Hardie Minute

The private sector is slowly replacing Eskom – not because of government policy but due to the power utility’s inability to serve the country’s energy needs.

Eskom’s collapse has seen load-shedding increase from 192 GWh in 2018 to 19,794 GWh in 2023.

The 10,200% rise in load-shedding over five years means South African households and businesses are left without power for hours almost every day.

Apart from the inconvenience, it severely impacts business activity. Allan Gray estimated load-shedding was responsible for a 1.8% loss in GDP in 2023.

Businesses are hit hard and face the additional costs associated with unstable electricity supply. Shoprite, for example, spent R1.3 billion on diesel for its generators during its past financial year.

Eskom’s unreliable energy supply also imposes numerous costs on consumers, from food spoilage to appliance damage.

Without any end in sight for load-shedding, companies and households are investing in solar and battery backups to limit their reliance on Eskom.

The numbers tell the story. In the first quarter of 2023, South Africa imported five times as many batteries as it did in the whole of 2022.

Solar panel imports reached an all-time high of R12 billion last year, showing the demand for self-generation products in the wake of Eskom’s failures.

Eskom’s data showed that the country’s installed solar rooftop PV increased from 983 MW in March 2022 to 4,412 MW in June 2023 – and it is not slowing down.

Standard Bank recently revealed that it has financed 4,000 MW of alternative energy generation projects, with 3,000 MW already under development.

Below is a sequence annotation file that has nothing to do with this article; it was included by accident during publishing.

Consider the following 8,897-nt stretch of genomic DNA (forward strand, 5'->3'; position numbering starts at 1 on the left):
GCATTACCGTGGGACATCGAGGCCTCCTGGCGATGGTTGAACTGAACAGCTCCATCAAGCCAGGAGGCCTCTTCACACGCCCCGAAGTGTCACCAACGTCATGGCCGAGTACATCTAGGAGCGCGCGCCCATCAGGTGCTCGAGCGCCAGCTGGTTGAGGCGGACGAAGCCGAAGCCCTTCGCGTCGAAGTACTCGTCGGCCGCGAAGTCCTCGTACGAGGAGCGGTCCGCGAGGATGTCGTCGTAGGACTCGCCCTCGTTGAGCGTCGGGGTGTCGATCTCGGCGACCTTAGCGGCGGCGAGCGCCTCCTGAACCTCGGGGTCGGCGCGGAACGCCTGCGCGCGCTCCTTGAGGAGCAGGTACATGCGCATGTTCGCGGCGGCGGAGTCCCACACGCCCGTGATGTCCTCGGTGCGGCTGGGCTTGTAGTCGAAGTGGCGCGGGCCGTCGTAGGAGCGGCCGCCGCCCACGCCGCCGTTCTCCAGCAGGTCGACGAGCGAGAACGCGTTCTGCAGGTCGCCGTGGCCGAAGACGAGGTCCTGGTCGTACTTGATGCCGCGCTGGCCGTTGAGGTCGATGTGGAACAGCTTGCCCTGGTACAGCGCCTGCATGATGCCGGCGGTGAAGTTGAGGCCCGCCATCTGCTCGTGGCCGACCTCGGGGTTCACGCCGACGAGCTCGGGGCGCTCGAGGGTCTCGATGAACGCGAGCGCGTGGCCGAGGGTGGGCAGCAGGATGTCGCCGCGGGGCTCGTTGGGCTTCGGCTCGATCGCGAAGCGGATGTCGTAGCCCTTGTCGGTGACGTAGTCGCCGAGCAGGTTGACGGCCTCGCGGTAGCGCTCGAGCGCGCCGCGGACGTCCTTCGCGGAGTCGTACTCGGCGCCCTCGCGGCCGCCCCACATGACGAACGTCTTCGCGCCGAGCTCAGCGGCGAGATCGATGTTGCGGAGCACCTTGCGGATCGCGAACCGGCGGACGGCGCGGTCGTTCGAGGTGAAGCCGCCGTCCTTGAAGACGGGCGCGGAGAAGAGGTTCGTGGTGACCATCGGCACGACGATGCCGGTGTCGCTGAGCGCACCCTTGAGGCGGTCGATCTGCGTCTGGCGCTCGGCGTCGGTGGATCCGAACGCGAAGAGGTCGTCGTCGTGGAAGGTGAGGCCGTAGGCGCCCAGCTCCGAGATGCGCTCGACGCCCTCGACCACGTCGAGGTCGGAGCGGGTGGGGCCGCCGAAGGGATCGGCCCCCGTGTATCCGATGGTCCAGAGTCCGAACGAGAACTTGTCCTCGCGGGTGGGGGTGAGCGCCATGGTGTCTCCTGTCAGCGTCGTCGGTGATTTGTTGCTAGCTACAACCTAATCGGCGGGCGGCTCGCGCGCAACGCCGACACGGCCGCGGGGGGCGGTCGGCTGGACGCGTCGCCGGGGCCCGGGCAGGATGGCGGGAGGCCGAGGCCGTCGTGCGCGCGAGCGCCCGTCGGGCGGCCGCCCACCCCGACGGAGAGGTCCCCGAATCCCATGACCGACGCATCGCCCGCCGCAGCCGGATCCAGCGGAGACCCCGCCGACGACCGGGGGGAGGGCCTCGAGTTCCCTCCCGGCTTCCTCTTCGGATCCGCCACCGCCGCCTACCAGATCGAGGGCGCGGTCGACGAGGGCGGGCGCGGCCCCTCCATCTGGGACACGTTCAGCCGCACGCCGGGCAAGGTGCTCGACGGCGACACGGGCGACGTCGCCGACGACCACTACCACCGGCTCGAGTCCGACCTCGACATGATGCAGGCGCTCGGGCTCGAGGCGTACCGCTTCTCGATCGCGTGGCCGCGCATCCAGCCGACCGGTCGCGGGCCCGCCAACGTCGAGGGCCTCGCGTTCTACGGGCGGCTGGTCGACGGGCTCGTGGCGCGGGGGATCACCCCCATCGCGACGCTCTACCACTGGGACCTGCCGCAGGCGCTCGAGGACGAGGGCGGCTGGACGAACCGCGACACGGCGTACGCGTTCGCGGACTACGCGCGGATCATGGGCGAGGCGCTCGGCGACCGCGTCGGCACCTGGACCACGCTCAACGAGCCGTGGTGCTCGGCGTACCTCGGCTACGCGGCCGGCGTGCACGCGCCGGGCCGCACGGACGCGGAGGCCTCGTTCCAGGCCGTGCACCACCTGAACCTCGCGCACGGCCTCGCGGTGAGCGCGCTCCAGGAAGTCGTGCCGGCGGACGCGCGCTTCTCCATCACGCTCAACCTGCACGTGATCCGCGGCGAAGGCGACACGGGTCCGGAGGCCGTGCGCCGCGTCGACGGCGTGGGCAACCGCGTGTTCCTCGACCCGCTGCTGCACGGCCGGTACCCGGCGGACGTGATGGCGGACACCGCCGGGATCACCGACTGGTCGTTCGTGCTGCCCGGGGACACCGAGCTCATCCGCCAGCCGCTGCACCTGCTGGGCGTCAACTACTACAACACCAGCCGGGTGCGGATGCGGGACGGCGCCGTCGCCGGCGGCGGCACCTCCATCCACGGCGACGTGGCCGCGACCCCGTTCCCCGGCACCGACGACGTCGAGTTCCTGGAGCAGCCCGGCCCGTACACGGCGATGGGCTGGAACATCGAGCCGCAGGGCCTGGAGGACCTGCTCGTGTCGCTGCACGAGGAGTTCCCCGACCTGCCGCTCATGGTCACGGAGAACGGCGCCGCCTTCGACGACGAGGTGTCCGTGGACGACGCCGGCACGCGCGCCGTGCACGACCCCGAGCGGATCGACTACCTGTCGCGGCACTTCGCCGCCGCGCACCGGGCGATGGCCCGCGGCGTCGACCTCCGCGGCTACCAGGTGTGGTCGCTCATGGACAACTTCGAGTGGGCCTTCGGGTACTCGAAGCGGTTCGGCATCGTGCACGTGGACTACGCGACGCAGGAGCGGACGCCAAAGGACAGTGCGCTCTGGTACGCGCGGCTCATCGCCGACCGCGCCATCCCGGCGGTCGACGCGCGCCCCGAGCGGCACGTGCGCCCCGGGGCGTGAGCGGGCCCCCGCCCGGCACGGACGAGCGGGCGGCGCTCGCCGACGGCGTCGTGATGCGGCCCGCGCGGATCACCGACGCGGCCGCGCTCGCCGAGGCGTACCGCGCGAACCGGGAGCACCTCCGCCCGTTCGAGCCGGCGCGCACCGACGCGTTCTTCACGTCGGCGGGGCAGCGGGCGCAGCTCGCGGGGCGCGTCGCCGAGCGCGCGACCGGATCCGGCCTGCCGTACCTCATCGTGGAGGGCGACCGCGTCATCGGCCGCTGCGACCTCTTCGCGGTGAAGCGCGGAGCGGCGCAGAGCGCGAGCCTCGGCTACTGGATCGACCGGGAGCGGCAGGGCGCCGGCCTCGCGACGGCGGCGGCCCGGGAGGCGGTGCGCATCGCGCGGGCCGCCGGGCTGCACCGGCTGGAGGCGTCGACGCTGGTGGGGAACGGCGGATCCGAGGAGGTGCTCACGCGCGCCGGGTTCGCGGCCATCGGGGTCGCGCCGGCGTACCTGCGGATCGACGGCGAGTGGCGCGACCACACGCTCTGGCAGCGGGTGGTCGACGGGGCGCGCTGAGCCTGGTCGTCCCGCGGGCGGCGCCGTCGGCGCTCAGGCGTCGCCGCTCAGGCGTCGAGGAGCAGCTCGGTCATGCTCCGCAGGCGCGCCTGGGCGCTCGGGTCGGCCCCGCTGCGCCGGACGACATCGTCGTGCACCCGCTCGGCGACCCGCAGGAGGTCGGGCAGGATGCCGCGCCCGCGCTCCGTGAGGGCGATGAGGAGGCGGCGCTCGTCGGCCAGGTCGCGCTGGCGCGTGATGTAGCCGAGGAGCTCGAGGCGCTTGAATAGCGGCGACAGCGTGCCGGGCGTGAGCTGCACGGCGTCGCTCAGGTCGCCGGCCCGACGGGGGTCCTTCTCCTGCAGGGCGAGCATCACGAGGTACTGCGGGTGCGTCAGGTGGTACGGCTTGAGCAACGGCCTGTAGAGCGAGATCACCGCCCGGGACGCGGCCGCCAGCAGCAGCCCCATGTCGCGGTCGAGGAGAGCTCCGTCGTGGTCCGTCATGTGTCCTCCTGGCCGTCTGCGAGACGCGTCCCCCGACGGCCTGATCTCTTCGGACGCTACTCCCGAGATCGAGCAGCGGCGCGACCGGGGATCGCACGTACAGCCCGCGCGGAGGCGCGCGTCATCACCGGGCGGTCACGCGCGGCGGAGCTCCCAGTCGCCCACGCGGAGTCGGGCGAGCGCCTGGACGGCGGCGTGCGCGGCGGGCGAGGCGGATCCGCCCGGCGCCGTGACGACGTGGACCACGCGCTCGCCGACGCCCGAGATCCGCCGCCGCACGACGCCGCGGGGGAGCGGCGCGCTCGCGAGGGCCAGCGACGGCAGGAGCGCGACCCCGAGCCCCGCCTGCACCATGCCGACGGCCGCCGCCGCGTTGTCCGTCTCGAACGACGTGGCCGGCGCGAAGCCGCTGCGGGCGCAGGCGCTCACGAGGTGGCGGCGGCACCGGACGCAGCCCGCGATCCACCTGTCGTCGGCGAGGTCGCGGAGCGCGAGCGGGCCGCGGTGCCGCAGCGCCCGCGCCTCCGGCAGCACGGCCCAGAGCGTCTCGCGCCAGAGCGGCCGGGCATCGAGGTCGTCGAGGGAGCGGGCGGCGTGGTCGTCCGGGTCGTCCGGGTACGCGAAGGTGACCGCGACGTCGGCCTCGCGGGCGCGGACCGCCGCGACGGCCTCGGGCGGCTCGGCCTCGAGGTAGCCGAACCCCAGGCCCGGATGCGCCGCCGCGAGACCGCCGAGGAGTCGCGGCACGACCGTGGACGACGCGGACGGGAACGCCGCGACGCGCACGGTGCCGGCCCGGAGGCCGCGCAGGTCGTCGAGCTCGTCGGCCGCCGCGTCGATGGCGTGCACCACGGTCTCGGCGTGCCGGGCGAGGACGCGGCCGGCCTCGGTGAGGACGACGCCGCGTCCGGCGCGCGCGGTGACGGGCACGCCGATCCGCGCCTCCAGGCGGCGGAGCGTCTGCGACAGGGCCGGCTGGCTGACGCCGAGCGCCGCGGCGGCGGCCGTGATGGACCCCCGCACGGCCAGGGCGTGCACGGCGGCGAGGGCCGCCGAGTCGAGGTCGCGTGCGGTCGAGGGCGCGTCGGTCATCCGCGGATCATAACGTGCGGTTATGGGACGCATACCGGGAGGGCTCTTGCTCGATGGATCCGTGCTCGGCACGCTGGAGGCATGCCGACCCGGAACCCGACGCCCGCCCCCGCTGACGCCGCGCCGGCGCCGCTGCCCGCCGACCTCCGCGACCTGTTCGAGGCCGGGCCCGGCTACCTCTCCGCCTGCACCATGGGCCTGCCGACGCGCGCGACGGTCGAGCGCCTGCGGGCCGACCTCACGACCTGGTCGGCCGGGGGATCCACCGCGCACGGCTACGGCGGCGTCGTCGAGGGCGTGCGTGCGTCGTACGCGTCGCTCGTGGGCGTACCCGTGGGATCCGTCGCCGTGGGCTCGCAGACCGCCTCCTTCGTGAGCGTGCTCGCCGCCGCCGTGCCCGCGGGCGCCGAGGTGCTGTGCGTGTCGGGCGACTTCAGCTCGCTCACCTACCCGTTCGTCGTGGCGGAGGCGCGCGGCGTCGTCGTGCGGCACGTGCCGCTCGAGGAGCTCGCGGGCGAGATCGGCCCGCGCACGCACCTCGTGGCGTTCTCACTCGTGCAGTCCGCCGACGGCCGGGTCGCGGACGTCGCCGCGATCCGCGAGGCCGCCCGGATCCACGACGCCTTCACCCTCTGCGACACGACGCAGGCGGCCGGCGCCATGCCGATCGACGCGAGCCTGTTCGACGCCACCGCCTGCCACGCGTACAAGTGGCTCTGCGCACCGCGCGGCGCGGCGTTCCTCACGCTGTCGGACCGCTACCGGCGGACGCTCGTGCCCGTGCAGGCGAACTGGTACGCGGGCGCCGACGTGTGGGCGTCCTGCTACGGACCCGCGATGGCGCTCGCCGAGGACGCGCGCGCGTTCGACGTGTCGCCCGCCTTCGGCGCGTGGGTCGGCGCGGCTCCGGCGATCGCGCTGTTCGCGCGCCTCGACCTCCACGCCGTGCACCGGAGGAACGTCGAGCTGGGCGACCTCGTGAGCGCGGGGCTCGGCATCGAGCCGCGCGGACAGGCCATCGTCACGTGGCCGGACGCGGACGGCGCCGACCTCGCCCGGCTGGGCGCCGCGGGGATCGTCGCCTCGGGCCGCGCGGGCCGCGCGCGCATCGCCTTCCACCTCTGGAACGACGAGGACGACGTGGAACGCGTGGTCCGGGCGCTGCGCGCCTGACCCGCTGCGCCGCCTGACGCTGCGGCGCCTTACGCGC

The rapid increase in solar rooftop PV and large solar farms means the private sector is slowly replacing Eskom.

RMB Morgan Stanley predicts that by 2025, South Africa’s private sector will produce more electricity than Eskom.

Although it is not official government policy to privatise electricity generation, the trajectory points in that direction.

The trend accelerated after the government removed limitations on building large-scale electricity generation plants.

President Cyril Ramaphosa said in his 2024 State of the Nation Address that sweeping regulatory reforms enabled private investment in electricity generation.

He added that there are now over 120 new private energy projects in development, which will provide much-needed generation capacity to the grid.

The Electricity Regulation Amendment Bill, which facilitates the unbundling of Eskom, was a further shift away from the current, centralised power of Eskom.

Dawie RoodtRenowned economist Dawie Roodt

Efficient Group chief economist Dawie Roodt described what is happening to Eskom and electricity as ‘back-door privatisation’.

He highlighted that the Treasury was forcing Eskom to privatise its distribution network and partially privatise its generation fleet.

Roodt referred to Finance Minister Enoch Godongwana’s 2023 Budget Speech, which outlined the conditions for Eskom to receive its debt relief –

  • Eskom must prioritise capital expenditure in transmission and distribution.
  • Eskom must focus on the maintenance of its existing generation fleet to increase energy availability.
  • The relief is only to be used to settle debt and interest payments.
  • Eskom must implement the recommendations from an independent assessment of its operations, which the Treasury has commissioned.

“Eskom, National Treasury, and the Department of Public Enterprises have agreed to design a mechanism for building new transmission infrastructure,” the National Treasury said.

The new transmission infrastructure will allow for extensive private sector participation in the development of the transmission network.

It indicates that Eskom’s transmission network will, effectively, be privatised if it wants to receive Treasury’s debt relief.

Roodt explained that this is not “privatisation as policy”. Instead, Eskom is simply collapsing, and the private sector is merely taking over state functions.

In the long term, electricity generation will be private, he said. Eskom will merely distribute electricity. It will be relegated to buying electricity from other entities and selling it on.

Jacob Webster, Daily Investor – “Private sector replacing Eskom” Web blog post. 24 February 2024